She was so taken with the idea that four years later, she created a nearly identical program of her own.

Her brother had died from alcoholism, and her husband’s drinking had nearly destroyed their marriage. She had long wanted to help others like them. The economics also made sense. The chicken plants needed workers, and Jones’ program was bringing in revenue of more than $2 million a year.

Wilkerson had the connections to make it happen. In addition to working in human resources at Peterson Farms, she also moonlighted as a spokeswoman for Simmons Foods and other top poultry companies. Wilkerson enlisted her assistant and another poultry executive and brought Jones along as a $250,000-a-year consultant.

Then she pitched the idea to her bosses. The companies wouldn’t have to pay workers’ compensation insurance, payroll taxes or medical care. They could replace the workers for any reason at any time. Like a temp agency, her program would pay for everything; the men just needed to work.

Simmons signed on. Later, Crystal Lake Farms and Tyson Foods Inc. did, too.

Jones agreed to introduce Wilkerson and her business partners to court officials. But his reputation was deteriorating. Plant supervisors said Jones’ workers sometimes would show up high. Workers complained that Jones wasn’t feeding them.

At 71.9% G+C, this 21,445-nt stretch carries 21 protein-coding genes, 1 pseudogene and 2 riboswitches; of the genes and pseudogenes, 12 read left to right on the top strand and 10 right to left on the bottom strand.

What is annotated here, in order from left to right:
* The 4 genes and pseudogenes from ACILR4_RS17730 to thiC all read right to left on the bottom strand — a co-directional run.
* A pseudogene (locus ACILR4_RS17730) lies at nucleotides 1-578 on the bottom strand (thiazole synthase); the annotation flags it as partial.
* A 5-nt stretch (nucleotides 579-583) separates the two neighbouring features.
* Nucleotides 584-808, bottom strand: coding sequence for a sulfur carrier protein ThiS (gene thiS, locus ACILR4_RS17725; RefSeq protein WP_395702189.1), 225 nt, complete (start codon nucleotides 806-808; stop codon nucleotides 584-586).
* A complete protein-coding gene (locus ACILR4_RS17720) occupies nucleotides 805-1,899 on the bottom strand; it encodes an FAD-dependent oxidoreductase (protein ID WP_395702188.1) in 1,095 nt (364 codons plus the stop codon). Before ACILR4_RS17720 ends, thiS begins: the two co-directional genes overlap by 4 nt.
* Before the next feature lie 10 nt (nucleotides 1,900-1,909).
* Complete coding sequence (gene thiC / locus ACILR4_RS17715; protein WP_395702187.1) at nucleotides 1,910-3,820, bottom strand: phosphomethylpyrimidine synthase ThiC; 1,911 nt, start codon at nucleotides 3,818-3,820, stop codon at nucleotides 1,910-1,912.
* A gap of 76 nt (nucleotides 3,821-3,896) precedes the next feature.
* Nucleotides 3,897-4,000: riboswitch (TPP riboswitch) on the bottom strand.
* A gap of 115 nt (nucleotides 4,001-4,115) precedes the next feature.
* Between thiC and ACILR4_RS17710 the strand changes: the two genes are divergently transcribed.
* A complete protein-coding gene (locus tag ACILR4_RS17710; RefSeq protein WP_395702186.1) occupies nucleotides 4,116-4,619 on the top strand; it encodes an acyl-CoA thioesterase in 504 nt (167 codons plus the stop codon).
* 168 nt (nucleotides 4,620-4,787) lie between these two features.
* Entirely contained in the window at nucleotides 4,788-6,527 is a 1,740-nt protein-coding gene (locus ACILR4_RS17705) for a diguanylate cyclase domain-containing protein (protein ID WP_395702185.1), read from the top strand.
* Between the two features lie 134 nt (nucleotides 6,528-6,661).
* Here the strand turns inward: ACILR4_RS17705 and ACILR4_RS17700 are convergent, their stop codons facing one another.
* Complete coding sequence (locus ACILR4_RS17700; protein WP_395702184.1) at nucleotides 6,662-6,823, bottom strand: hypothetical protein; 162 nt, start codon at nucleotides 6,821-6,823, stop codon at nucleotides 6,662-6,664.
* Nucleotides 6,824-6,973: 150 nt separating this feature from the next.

Wilkerson vowed to make her program better. She and her partners hired away one of Jones’ top managers and used men from his program to build their first dormitory. They worked for free, as community service. Then she stopped paying Jones and they parted ways.

By 2010, hundreds of men poured into CAAIR from courts across Oklahoma. So did the money, allowing the Wilkersons – Janet as CEO and her husband, Don, as vice president of operations – to draw combined salaries of $168,000 a year, nearly four times the median household income in their area.

That’s when Brad McGahey arrived.


A county welcome sign stands near the Simmons Foods chicken processing plant in Southwest City, Mo. Credit: Shane Bevel for Reveal

At Simmons Foods, McGahey first went to work in evisceration, suctioning guts and blood out of slaughtered chickens speeding past him on metal hooks. Then he became a grader, arranging raw breasts, thighs and legs into orderly piles as they moved up a conveyor belt to packaging. It was monotonous work.

Growing up in the country, McGahey wasn’t bothered by the sight of dead animals. He’d gutted catfish and skinned deer all his life. But the first time he stepped into the Simmons plant, the stench of chicken blood and feces was overpowering.

“I almost threw up,” he remembered.

On May 27, 2010, three months into his time at CAAIR, something went wrong.

A machine dumped a mountain of parts onto the conveyor belt, causing chicken to pile up faster than he and his co-worker could sort it. As they plunged their hands into the heap of cold parts, McGahey remembers hearing a scream. His co-worker’s rubber glove was caught in the conveyor belt.

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Amy Julia Harris can be reached at [email protected], and Shoshana Walter can be reached at [email protected]. Follow them on Twitter: @amyjharris and @shoeshine.